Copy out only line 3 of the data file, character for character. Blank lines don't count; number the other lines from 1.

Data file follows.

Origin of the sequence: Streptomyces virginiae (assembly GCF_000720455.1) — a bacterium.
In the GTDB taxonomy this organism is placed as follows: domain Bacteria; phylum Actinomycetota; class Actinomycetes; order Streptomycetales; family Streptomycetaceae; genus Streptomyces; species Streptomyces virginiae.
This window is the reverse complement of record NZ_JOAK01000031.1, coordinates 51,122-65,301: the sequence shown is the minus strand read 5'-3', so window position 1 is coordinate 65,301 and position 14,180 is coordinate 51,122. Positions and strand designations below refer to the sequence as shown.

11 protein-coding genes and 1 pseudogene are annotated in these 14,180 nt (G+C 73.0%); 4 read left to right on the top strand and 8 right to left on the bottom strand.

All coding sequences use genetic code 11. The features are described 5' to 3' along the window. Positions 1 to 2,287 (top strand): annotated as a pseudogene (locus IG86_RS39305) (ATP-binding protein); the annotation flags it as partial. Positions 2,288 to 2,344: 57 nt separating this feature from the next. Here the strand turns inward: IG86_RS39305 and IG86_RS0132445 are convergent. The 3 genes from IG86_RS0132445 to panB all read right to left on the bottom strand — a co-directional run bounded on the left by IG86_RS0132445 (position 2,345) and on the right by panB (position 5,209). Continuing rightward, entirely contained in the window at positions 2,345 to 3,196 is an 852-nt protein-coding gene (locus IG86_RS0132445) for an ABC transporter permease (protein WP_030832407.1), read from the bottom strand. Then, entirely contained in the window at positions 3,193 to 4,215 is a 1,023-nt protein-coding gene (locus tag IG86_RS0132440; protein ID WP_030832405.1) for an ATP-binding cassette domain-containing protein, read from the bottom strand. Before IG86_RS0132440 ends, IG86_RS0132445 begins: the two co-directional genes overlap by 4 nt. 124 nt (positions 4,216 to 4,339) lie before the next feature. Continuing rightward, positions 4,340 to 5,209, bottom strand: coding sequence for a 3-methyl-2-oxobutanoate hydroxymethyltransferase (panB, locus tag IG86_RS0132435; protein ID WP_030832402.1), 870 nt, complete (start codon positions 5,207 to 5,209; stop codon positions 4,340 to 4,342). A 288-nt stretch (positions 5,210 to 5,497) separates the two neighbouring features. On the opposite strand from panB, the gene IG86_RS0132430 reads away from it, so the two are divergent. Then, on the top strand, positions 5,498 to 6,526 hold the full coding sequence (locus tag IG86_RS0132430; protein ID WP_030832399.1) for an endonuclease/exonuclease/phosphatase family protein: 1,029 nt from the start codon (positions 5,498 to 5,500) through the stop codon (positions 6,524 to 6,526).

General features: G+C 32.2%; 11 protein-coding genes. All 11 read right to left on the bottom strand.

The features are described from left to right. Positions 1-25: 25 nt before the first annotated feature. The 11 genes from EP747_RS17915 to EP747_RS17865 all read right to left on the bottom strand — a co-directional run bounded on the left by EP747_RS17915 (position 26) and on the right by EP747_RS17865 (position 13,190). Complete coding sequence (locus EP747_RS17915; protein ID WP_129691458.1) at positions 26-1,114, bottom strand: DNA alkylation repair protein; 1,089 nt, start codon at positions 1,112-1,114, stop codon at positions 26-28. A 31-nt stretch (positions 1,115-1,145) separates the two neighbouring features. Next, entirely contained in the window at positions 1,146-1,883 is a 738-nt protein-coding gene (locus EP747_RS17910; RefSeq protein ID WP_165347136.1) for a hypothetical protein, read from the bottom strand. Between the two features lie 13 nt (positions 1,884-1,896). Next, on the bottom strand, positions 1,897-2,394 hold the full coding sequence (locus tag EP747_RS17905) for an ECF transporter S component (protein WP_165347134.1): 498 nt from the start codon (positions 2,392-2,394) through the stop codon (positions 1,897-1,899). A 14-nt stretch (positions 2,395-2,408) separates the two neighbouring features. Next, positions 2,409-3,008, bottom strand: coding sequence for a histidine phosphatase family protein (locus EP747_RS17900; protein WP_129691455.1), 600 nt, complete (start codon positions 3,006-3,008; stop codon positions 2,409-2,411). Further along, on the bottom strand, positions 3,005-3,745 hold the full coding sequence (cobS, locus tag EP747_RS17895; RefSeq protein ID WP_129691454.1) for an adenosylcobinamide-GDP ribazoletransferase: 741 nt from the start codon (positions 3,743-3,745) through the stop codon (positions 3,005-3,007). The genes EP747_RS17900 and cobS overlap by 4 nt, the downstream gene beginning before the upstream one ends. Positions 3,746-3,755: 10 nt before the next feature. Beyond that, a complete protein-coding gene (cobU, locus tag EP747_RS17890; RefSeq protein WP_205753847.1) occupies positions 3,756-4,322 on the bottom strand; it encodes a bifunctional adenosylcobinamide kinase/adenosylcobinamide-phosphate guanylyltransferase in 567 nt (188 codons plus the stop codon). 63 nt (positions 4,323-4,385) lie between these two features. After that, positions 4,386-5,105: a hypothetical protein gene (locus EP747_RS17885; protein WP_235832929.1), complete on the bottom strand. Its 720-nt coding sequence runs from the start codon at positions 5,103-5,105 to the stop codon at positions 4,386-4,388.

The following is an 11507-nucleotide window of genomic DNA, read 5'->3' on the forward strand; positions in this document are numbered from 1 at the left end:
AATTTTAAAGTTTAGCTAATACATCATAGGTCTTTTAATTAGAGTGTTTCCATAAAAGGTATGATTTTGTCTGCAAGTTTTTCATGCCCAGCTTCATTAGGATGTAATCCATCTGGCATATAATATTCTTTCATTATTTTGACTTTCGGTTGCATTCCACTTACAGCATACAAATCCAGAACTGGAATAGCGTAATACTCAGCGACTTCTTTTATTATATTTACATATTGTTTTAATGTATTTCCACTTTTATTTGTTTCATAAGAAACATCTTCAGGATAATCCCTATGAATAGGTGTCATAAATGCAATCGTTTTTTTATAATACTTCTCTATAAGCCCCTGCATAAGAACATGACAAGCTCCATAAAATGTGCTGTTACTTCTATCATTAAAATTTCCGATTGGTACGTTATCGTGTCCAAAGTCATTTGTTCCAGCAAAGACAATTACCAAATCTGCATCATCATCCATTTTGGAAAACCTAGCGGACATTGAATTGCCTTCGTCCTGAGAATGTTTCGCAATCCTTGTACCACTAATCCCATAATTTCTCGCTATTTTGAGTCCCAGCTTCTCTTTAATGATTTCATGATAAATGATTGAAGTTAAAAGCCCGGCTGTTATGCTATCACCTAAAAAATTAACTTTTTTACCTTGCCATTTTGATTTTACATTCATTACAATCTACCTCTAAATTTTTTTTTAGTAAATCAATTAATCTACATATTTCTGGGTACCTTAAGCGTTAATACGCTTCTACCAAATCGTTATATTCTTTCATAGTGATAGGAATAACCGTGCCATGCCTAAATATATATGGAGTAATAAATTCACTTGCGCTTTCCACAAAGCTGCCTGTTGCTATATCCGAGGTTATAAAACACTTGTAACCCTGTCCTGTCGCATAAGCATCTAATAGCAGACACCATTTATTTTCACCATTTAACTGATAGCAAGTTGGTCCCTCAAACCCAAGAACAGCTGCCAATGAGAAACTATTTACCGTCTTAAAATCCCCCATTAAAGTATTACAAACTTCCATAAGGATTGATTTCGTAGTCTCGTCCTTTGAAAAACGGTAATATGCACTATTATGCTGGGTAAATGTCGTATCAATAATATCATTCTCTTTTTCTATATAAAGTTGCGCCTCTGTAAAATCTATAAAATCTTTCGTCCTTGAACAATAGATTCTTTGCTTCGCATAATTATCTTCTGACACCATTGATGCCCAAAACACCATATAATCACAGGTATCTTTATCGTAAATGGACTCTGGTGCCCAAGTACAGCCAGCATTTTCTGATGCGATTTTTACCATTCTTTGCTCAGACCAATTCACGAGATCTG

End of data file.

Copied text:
This window is the reverse complement of record NZ_JOAK01000031.1, coordinates 51,122-65,301: the sequence shown is the minus strand read 5'-3', so window position 1 is coordinate 65,301 and position 14,180 is coordinate 51,122. Positions and strand designations below refer to the sequence as shown.